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Redskins prepared for what could be coach’s last home game
Question of the Day
“It’s about being a professional. A coach told me a long time ago if somebody comes over your house to re-do your cabinets, you don’t care how they feel, you don’t care what’s going on,” the defensive lineman said. “You just want your cabinets done professionally.”
When the Philadelphia Eagles open the 2013 season, they’ll have football’s version of new cabinets and probably a brand new kitchen: They’ll most likely have a new coach and a new direction.
For now, the Eagles are a disappointing 4-10 and still have Andy Reid calling the shots. Sunday’s game against the Redskins could be the last at Lincoln Financial Field under Reid and the end of an era in Philadelphia.
“You know, I really don’t know what is going to happen. I just think the world of Andy and how he’s handled himself, how hard he’s worked, what he has done for our game. He is just a class act,” Redskins coach Mike Shanahan said. “He went through a difficult year this year with his family. I can’t think of anybody that has handled that better than he has and he is just a pro’s pro and I got a lot of respect for him.”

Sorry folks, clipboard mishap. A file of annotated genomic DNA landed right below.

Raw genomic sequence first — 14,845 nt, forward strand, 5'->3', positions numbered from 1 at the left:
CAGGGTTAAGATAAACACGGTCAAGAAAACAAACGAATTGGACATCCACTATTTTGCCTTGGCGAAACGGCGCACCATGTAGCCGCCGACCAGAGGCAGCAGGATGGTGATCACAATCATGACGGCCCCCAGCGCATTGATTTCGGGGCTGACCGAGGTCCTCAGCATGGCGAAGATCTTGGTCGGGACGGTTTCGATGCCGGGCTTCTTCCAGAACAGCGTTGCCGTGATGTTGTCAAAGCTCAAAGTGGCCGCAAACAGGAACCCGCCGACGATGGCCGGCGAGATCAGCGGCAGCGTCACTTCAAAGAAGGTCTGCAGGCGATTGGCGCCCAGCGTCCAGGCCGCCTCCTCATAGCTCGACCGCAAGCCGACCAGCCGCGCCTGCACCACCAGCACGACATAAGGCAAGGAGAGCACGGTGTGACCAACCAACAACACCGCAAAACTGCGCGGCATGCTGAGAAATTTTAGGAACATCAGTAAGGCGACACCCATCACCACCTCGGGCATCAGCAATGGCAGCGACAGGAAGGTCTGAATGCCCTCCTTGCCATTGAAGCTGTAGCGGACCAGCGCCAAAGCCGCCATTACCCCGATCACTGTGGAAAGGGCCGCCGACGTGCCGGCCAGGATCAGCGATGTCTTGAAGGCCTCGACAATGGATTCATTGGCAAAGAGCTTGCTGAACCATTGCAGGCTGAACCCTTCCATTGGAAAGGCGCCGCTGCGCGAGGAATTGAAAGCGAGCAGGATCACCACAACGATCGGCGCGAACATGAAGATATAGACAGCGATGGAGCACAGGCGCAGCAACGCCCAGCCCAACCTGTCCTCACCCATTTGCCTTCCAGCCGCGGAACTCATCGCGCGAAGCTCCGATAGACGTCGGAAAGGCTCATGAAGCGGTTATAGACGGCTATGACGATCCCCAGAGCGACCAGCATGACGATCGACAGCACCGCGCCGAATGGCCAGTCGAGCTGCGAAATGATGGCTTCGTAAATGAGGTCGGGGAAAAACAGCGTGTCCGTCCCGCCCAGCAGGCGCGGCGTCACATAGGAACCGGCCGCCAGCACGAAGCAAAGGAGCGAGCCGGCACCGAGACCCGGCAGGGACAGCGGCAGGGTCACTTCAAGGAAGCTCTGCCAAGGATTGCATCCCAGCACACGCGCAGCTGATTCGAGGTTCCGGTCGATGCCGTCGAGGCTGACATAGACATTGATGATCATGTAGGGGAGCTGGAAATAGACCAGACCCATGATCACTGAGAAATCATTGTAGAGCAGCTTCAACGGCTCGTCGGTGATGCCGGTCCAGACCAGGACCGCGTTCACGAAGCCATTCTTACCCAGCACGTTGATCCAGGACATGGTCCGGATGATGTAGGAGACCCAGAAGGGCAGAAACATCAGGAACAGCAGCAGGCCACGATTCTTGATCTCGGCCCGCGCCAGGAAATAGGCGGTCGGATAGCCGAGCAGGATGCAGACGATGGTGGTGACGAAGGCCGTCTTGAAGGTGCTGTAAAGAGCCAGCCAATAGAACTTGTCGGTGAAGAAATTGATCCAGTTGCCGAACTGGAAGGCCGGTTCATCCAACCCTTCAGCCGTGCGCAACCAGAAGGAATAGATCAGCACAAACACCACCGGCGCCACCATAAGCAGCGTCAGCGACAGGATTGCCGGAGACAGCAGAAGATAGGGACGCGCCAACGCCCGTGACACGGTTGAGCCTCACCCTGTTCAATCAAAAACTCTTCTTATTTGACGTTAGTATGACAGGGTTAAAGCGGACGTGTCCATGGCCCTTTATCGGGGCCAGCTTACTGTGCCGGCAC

Reid’s son Garrett was found dead during training camp at Lehigh University in August, the result of an accidental heroin overdose. That tragedy makes anything football pale in comparison for the 14-year Eagles coach.
On the field, this season that began with high expectations sputtered thanks to an eight-game losing streak, including a 31-6 drubbing Nov. 18 at the hands of the Redskins.
“None of us want to lose football games. That’s for sure. The family situation, that’s separate, you don’t want that to happen, either,” Reid said on a conference call with Washington media this week. “I’m surrounded by a bunch of good people and that’s made it better, or as good as it could be.”
“I don’t know what to expect. I’m so focused on the Redskins that I really haven’t gone there with that,” Reid said. “I know the fans have been great. As far as my situation goes with family and that, they’ve been phenomenal, but they want to win football games just like we all do. I understand that part, too.”
“Going into Philly is always hard. They’re going to play you hard, they’re going to fight hard,” wide receiver Pierre Garcon said. “Those guys are NFL players, there’s a lot of jobs on the line so they’re going to give it everything they have if this their last home game [under Reid], they’re going to play as hard and do their best.”
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